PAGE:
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Potential ways to avoid digital ID’s dark side concludes ID4Africa trilogy

Potential ways to avoid digital ID’s dark side concludes ID4Africa trilogy

Different digital identity systems and technologies were considered in ID4Africa’s final livecast of trilogy on ‘The Dark Side of Identity,’ with reference to the concerns raised in the first two episodes of the set.

Part 3, titled ‘Building responsible ID systems by design,’ began with Executive Chairman Dr. Joseph Atick began by asking Sanjay Jain of MOSIP about his time as an architect of Aadhaar about the lessons learned from the world’s largest national mass-enrollment project. Jain explains that the registrar role came partly out of the desire to keep the managing agency (UIDAI) as a small one. Registrars were tremendously successful, but in some cases did not adhere to the data minimization mandate of UIDAI.

He discussed the data protection in and extent of exclusion from the program, and also notes that at the ten-year point, Aadhaar is undergoing a broad review.

The discussion also touched on the role of population registries and the UIDAI needs to delete authentication data after six months due to an order from India’s Supreme Court. Deduplication requires a centralized system, Jain and Atick agreed, but authentication does not.

Many of the criticisms leveled against Aadhaar, Jain suggested, are drawn from the audits which have proved effective at identifying problems and enabled them to be rectified. He also claims the dispersal of COVID relief funds within 24 hours to hundreds of millions of people was a major victory for Aadhaar.

Different environments, different approaches

Philippe Jung of IN Groupe spoke about Europe’s plans for new eIDAS regulation, and the digital ID situations in France and Monaco. France’s system is based on identity and service providers, each part of a federation, and the France Connect platform.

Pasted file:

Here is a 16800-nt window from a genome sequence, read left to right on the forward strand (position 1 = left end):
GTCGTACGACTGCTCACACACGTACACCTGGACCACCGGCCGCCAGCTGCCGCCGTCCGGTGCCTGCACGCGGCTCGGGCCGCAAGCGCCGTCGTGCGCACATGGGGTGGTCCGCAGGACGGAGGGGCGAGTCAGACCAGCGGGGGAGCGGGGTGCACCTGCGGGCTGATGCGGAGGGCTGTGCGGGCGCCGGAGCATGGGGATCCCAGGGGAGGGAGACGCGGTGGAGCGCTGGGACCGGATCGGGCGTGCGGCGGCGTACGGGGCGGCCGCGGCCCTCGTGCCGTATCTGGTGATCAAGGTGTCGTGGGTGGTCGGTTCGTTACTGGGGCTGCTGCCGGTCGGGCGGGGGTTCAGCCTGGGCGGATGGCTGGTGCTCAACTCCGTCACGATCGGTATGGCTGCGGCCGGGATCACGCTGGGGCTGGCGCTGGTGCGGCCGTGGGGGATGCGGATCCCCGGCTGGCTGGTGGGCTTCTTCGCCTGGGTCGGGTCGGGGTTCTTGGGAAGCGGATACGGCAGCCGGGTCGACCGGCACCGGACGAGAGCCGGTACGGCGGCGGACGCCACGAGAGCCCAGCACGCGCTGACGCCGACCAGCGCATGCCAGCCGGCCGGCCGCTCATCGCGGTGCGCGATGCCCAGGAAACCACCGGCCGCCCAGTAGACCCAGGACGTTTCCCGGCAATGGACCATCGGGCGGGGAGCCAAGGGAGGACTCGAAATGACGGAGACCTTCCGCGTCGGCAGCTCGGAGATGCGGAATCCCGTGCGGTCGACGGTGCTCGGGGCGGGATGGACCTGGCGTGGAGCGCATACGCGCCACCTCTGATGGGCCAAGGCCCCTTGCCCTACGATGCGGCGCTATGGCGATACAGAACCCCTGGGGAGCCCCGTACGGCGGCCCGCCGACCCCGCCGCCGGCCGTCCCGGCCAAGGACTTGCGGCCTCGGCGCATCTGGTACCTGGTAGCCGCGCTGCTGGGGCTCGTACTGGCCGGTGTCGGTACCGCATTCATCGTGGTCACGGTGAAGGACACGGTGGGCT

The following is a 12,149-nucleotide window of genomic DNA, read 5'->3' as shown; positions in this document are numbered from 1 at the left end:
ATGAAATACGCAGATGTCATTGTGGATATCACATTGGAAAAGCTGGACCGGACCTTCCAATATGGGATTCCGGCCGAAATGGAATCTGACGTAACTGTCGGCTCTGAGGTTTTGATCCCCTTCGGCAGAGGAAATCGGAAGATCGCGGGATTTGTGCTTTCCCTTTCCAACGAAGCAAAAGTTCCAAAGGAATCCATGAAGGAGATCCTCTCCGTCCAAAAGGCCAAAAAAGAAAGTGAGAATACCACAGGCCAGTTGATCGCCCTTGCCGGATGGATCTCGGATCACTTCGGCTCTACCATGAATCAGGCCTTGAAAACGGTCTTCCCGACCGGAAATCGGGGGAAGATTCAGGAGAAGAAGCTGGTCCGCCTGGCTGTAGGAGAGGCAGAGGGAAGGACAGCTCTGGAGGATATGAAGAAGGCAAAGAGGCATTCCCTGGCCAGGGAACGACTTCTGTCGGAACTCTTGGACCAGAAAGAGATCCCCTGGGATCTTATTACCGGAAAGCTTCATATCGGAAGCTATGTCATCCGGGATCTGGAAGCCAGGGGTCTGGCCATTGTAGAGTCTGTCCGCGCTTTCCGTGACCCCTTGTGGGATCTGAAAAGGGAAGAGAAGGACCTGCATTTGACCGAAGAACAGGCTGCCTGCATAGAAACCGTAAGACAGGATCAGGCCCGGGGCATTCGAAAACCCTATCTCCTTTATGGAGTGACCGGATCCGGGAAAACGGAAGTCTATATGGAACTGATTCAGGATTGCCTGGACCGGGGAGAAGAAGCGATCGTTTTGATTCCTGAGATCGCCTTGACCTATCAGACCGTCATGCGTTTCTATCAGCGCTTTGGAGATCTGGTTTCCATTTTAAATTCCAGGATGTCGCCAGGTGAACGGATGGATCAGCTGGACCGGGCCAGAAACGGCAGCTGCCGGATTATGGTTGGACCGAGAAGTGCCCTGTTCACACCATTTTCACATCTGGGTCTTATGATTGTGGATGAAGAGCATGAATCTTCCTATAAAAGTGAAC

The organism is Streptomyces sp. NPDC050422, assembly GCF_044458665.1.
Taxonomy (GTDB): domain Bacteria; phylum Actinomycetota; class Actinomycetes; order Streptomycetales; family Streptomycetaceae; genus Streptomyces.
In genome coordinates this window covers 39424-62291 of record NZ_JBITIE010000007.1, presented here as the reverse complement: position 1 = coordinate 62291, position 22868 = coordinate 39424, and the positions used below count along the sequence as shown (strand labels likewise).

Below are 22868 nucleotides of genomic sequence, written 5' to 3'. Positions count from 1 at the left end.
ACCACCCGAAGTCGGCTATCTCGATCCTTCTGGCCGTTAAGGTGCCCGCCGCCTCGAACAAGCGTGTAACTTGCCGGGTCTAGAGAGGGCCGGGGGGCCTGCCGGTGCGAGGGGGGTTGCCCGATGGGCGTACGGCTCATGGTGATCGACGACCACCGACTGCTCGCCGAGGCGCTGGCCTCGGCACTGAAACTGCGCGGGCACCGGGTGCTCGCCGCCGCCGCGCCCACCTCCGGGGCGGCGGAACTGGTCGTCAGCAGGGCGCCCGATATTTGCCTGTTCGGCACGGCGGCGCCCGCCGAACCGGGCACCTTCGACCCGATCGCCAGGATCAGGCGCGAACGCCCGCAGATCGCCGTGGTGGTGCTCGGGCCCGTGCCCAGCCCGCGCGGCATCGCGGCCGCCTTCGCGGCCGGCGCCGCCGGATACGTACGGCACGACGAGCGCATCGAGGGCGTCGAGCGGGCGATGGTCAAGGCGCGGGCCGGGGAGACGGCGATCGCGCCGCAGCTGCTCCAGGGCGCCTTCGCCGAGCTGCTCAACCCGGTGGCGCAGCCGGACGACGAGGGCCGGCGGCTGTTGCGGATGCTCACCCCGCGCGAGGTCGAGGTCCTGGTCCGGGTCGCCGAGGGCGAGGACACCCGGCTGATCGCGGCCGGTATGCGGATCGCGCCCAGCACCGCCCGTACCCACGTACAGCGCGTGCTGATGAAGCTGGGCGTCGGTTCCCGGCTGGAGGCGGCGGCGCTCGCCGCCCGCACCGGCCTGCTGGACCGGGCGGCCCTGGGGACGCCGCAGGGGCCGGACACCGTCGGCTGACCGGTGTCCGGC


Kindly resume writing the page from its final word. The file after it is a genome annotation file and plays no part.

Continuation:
The eIDAS proposals include the provision of a digital wallet by every European member state, and a toolbox ready by September 2022, and Jung discussed the benefits of interoperable digital identity in the bloc.

The potential for the persistent, unique identifier proposed for all Europeans to clash with the surveillance protections in Europe’s GDPR were discussed following the presentation, as were the technology choices yet to be made for the proposed digital wallet.

Jennifer Walker and James Eaton-Lee of Simprints presented lessons from its experience of biometrics programs in the field, presenting a series of important considerations for ensuring successful deployments, including critical analysis of each project’s requirements and the appropriateness of various technologies, modalities and partnerships. Eaton-Lee noted that in choices of where to store data, inflexibility and inappropriate choices have been observed to negatively impact many projects.

The company presented a seven-point checklist to ensure biometrics deployments are both effective and trustworthy.

The discussion touched on the security and data-sovereignty concerns that can accompany cloud-based systems.

Dr. Gbenga Odegbami of Youverify presented the company’s approach to ID document and selfie biometrics checks, which has improved customer onboarding rates by up to 20 percent. Odegbami explained the company’s SaaS business model and expansion plans into other countries in Africa in 2022.

The company has an impressive customer list for a startup, and appears to be growing rapidly.

The data stored by Youverify and the development of its self-sovereign identity service, currently in beta.

Protecting biometric templates

Frances Zelazny of Anonybit emphasized both the inherent benefits and vulnerability of centralized identity databases, and presented her concept for matching biometrics against biometric templates stored as decentralized fragments on a network without recombining them. The system relies of separate storage, mapping and computation nodes.

Dr. Norman Poh of Trust Stamp presented different options for protecting biometric templates, including cancellable biometrics, homomorphic encryption, cryptosystems and hardware security solutions, and how they relate to the concept of  ‘fuzzy tokens’ as in the company’s method for protecting biometric templates.

He then showed an example of a possible ID infrastructure for the humanitarian sector.

ID4Africa is currently seeking speakers for its 27th livecast, on mobile technology for identity management and inclusive identification-for-development (ID4D) in February, 2022.

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